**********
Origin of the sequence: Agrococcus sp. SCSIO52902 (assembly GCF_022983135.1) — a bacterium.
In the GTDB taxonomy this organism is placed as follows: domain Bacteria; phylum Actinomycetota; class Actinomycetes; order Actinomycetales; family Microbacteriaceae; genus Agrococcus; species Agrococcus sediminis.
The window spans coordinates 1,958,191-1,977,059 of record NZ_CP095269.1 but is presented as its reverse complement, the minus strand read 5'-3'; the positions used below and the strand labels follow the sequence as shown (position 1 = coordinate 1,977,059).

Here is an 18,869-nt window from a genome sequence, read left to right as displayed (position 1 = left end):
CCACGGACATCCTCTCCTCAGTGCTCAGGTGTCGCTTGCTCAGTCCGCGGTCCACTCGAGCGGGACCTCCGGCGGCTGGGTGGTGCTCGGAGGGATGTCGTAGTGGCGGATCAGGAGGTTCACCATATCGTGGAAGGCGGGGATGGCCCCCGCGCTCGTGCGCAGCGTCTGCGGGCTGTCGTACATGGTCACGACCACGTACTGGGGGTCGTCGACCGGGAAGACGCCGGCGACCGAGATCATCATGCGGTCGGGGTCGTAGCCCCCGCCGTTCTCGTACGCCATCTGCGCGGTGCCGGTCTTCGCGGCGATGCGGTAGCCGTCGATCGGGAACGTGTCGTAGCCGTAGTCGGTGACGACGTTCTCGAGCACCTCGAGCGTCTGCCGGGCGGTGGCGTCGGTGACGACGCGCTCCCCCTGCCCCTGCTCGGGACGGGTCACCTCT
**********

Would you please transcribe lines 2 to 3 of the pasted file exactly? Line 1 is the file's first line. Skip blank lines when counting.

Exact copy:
In the GTDB taxonomy this organism is placed as follows: domain Bacteria; phylum Actinomycetota; class Actinomycetes; order Actinomycetales; family Microbacteriaceae; genus Agrococcus; species Agrococcus sediminis.
The window spans coordinates 1,958,191-1,977,059 of record NZ_CP095269.1 but is presented as its reverse complement, the minus strand read 5'-3'; the positions used below and the strand labels follow the sequence as shown (position 1 = coordinate 1,977,059).